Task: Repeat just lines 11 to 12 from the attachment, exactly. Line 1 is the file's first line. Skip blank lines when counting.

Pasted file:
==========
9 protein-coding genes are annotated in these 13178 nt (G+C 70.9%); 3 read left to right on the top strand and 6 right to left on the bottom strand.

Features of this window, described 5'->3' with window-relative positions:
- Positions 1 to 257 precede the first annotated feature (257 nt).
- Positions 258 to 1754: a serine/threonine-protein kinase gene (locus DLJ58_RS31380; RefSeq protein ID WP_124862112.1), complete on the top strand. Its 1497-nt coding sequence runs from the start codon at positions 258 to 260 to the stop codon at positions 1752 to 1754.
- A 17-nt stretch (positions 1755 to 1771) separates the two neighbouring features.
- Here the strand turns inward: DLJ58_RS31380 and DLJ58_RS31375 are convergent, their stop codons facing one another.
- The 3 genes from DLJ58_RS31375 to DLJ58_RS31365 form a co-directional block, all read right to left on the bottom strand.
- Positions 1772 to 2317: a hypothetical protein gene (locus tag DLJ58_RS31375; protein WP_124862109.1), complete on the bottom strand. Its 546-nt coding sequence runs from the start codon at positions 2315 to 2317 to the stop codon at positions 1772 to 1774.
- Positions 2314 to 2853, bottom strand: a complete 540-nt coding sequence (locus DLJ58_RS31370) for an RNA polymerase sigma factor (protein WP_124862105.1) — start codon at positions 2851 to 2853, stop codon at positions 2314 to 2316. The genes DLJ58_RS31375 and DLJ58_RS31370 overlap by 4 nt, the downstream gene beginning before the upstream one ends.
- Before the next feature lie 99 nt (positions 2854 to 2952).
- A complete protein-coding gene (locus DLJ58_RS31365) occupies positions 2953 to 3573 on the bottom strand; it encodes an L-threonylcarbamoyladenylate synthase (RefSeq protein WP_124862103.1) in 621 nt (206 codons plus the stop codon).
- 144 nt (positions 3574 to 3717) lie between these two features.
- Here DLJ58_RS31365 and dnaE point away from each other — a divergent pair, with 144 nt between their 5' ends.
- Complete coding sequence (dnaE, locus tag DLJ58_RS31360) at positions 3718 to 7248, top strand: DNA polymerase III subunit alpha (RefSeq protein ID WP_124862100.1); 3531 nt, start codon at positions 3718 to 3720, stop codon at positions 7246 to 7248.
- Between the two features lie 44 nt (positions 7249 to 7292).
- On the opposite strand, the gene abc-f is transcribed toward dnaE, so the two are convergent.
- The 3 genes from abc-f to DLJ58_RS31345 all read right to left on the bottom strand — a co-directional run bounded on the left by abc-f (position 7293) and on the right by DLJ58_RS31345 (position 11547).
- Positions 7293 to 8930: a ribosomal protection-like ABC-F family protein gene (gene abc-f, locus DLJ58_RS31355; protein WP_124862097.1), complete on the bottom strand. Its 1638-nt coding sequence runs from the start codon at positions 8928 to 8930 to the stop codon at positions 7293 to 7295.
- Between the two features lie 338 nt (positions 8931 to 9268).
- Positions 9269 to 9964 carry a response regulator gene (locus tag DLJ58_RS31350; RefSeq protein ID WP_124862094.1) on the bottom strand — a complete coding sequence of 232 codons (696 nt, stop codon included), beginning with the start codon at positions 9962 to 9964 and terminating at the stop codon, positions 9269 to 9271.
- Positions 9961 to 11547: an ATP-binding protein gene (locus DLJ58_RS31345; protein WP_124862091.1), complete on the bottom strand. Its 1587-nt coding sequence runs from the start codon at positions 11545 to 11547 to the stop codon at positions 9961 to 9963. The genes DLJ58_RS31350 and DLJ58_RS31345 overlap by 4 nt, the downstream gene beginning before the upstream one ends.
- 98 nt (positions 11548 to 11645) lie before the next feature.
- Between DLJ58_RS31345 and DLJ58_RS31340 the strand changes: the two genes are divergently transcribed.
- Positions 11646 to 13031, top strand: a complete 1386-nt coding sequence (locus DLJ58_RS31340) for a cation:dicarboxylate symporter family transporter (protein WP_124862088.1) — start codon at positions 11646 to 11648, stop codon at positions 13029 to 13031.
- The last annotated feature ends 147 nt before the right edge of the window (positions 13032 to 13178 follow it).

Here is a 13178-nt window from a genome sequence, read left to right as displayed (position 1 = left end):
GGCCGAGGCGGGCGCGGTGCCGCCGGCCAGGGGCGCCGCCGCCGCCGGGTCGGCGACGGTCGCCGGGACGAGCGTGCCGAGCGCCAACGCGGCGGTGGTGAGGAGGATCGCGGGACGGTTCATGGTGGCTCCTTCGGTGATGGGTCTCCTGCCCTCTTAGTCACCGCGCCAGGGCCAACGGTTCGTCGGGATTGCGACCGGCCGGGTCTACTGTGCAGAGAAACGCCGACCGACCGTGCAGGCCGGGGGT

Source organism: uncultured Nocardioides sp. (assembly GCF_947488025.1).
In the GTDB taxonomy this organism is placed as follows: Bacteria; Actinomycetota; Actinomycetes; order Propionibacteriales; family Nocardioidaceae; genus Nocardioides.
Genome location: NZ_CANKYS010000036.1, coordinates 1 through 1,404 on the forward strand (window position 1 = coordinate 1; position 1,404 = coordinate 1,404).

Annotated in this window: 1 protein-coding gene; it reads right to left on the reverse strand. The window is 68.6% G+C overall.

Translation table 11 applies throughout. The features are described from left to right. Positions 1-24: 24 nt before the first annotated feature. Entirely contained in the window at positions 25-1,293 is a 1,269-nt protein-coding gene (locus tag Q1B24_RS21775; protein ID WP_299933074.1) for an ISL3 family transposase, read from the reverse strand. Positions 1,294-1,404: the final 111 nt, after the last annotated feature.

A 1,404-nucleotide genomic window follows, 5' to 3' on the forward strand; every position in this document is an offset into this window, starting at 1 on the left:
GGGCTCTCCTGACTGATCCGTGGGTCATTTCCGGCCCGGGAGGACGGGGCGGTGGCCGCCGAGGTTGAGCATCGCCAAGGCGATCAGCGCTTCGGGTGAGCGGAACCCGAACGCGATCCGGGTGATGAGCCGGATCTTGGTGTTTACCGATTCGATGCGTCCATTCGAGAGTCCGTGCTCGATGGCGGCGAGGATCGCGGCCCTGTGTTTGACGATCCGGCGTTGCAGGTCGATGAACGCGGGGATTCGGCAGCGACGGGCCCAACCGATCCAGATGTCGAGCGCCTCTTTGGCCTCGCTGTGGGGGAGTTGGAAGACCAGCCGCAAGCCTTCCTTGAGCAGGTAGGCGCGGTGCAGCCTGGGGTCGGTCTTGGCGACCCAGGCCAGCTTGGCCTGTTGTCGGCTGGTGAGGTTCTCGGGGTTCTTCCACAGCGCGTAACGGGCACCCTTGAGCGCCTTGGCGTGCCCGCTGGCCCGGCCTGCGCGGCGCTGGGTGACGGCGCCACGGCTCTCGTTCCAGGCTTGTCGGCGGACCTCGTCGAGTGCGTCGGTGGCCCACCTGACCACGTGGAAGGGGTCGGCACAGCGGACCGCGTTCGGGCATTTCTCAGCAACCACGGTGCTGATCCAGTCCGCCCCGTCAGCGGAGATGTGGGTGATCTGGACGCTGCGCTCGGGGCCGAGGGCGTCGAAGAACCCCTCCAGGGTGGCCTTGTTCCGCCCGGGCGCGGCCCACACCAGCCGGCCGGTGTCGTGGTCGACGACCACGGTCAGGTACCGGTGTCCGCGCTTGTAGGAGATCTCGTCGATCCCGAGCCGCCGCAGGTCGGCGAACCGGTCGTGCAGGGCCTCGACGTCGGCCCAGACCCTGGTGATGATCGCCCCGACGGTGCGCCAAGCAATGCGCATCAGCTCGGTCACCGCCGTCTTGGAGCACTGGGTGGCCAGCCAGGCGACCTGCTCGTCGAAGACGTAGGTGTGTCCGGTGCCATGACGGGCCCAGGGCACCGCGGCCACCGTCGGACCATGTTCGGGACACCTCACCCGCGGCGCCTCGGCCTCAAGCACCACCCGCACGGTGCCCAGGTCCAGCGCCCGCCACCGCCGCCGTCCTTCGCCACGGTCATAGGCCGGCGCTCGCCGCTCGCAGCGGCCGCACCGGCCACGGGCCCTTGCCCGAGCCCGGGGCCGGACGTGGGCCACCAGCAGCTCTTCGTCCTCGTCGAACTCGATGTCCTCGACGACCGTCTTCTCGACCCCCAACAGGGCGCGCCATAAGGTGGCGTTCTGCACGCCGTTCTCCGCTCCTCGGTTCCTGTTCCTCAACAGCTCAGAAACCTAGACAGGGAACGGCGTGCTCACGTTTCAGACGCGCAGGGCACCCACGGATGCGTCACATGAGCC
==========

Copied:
- A complete protein-coding gene (locus DLJ58_RS31365) occupies positions 2953 to 3573 on the bottom strand; it encodes an L-threonylcarbamoyladenylate synthase (RefSeq protein WP_124862103.1) in 621 nt (206 codons plus the stop codon).
- 144 nt (positions 3574 to 3717) lie between these two features.